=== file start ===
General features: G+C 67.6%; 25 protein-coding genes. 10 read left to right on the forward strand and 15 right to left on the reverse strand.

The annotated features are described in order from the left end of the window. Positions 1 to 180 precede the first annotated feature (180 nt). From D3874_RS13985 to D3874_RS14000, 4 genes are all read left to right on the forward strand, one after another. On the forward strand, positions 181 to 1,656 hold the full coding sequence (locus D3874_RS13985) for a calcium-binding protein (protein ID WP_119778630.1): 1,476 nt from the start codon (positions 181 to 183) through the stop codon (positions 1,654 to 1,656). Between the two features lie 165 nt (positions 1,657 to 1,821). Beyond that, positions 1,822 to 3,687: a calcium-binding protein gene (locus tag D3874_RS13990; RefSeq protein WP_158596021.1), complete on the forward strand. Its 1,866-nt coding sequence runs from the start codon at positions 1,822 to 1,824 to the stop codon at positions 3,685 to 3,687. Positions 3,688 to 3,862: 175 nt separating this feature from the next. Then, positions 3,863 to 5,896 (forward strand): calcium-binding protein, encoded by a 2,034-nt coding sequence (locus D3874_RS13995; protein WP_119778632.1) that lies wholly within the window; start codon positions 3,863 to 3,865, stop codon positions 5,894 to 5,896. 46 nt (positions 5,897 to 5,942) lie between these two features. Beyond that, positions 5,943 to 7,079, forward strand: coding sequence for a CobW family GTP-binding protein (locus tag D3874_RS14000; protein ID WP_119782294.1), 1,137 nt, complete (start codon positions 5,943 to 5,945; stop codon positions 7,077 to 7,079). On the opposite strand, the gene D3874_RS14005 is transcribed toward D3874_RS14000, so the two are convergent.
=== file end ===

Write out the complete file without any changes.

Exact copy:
General features: G+C 67.6%; 25 protein-coding genes. 10 read left to right on the forward strand and 15 right to left on the reverse strand.

The annotated features are described in order from the left end of the window. Positions 1 to 180 precede the first annotated feature (180 nt). From D3874_RS13985 to D3874_RS14000, 4 genes are all read left to right on the forward strand, one after another. On the forward strand, positions 181 to 1,656 hold the full coding sequence (locus D3874_RS13985) for a calcium-binding protein (protein ID WP_119778630.1): 1,476 nt from the start codon (positions 181 to 183) through the stop codon (positions 1,654 to 1,656). Between the two features lie 165 nt (positions 1,657 to 1,821). Beyond that, positions 1,822 to 3,687: a calcium-binding protein gene (locus tag D3874_RS13990; RefSeq protein WP_158596021.1), complete on the forward strand. Its 1,866-nt coding sequence runs from the start codon at positions 1,822 to 1,824 to the stop codon at positions 3,685 to 3,687. Positions 3,688 to 3,862: 175 nt separating this feature from the next. Then, positions 3,863 to 5,896 (forward strand): calcium-binding protein, encoded by a 2,034-nt coding sequence (locus D3874_RS13995; protein WP_119778632.1) that lies wholly within the window; start codon positions 3,863 to 3,865, stop codon positions 5,894 to 5,896. 46 nt (positions 5,897 to 5,942) lie between these two features. Beyond that, positions 5,943 to 7,079, forward strand: coding sequence for a CobW family GTP-binding protein (locus tag D3874_RS14000; protein ID WP_119782294.1), 1,137 nt, complete (start codon positions 5,943 to 5,945; stop codon positions 7,077 to 7,079). On the opposite strand, the gene D3874_RS14005 is transcribed toward D3874_RS14000, so the two are convergent.